SME finance crucial to green growth

SMEs are estimated to provide 80 percent of all formal jobs in Africa.

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Small and Medium Sized Enterprises (SMEs) have often been referred to as the engine of growth for Africa. Given their small size, SMEs tend to be more agile and innovative in creating wealth, driving inclusivity, and creating employment. SMEs also engage most of the people in formal employment across the continent, providing approximately 80 percent of all formal jobs in Africa.

The African Union estimates Sub-Saharan Africa to be home to 44 million SMEs currently. It is therefore undeniable that accelerating the growth of existing SMEs as well as establishing new ones will continue to create a significant economic impact in Africa.

A perennial challenge for SMEs in most countries has been access to finance. This often starves SMEs of working capital, slowing down their ability to invest and grow, and increasing their vulnerability when times are tough.

Various studies suggest that most SMEs do not have access to loans and/or lines of credit. The cost of financing is another key constraint, with many African countries offering SME loans at double-digit interest rates, not factoring in other transaction costs such as legal fees.

According to a report by the International Finance Corporation (IFC), the funding gap is Sub-Saharan Africa is estimated to be $ 300 billion. However, the report also highlights the significant role that digital finance has already played in addressing this gap.

As climate change increasingly emerges as a threat to African prosperity, it is essential that new SME financing strategies from banks and other providers of capital should be deliberate in introducing a sustainability component and help SME clients manage the complexity and cost of ESG reporting and green taxonomies where these exist.

In addressing the triple challenge of access, cost, and sustainability, it is critical for all actors - state, private and non-state actors- to collaborate as no one actor has all the finances and solutions required.

Policymakers, for instance, should set the tone and encourage financial regulators to develop clear, enabling regulations to help transition SMEs to the green economy. The development sector - donor governments and development institutions - should increase both funding and technical support, creating more incentives for local financial institutions to innovate and implement financial instruments that are better suited for an SME sector that looks to the future.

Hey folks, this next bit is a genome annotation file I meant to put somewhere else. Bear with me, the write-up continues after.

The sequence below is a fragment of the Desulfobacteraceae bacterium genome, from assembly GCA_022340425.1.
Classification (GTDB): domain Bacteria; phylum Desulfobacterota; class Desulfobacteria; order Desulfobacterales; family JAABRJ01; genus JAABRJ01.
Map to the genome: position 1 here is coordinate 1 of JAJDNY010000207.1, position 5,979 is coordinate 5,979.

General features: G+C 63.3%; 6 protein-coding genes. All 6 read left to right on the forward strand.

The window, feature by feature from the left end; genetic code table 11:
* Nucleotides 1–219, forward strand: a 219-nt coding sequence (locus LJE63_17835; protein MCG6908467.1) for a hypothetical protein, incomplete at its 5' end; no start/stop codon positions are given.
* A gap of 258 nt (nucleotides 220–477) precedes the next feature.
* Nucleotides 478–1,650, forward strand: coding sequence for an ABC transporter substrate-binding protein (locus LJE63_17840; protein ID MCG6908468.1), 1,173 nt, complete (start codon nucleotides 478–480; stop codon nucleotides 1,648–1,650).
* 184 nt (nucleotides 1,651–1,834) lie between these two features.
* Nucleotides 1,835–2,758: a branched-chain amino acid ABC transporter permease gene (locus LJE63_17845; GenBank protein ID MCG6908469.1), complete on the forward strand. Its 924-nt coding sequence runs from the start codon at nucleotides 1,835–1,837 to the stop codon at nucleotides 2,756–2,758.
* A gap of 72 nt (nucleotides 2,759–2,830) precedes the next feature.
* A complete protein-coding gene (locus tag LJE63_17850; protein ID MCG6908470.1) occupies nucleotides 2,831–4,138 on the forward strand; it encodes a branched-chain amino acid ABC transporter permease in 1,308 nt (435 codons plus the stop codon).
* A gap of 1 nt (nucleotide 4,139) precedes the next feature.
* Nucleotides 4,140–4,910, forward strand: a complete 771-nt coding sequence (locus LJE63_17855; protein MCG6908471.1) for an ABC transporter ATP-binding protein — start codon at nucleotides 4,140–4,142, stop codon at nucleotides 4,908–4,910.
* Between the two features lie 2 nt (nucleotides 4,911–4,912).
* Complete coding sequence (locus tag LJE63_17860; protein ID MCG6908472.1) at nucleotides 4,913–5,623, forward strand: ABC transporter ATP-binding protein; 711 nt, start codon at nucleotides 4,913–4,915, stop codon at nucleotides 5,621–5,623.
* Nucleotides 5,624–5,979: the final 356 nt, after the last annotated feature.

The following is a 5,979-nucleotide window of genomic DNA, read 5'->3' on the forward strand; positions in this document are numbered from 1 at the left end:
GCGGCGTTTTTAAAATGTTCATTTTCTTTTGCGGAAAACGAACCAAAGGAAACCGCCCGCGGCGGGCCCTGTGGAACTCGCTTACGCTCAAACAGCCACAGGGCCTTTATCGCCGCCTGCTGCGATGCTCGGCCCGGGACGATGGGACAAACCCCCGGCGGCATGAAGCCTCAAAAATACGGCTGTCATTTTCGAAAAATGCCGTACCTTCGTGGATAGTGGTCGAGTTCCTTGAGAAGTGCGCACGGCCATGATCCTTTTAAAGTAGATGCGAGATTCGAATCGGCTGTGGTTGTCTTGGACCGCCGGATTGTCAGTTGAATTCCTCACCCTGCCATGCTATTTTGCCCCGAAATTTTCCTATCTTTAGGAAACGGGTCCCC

The novel gender bond issued by Tanzania’s NMB Bank is a good example of the kind of financial innovation we need to see more of – one that was able to connect the power of capital markets with the advantages that the retail banking sector has in distribution.

By working together with the Government of Tanzania through the Capital Markets and Securities Authority and Financial Sector Development Africa (FSD Africa), which provided technical support, the gender bond was successful in raising substantial funds that have supported women owned/led SMEs with affordable credit, a big boost for Tanzania’s female entrepreneurs.

Greater collaboration between actors will enable the development of even more innovative financial instruments and thus increased supply of funding for SMEs in Africa. The African Guarantee Fund (AGF), a leader in promoting the financing of SMEs in Africa, and FSD Africa recently entered a strategic partnership to help financial institutions develop innovative financial products such as thematic bonds (such as gender, green or sustainability bonds).

Through the partnership, investors in the bonds will benefit from a partial guarantee from AGF. This will make it easier for financial institutions to raise capital using these kinds of bonds and to on-lend the proceeds at more affordable lending rates.

Given their numbers and impact, green SMEs are expected to play a significant role in reducing CO2 emissions and bolstering climate resilience across the African continent. Innovative SMEs that are successful in combining commercial sustainability whilst also delivering environmental benefits could be seen as having attractive business models that bigger, more established companies might want to adopt, or even improve on, thereby accelerating the green transformation of the continent. This would be a great demonstration of how it is possible to protect our environment and make a profit at the same time, and contribute to national economic objectives such as job creation, especially for youth and women.

Napier is the CEO of Financial Sector Deepening Africa and Ngakam is the Group CEO of Africa Guarantee Fund.

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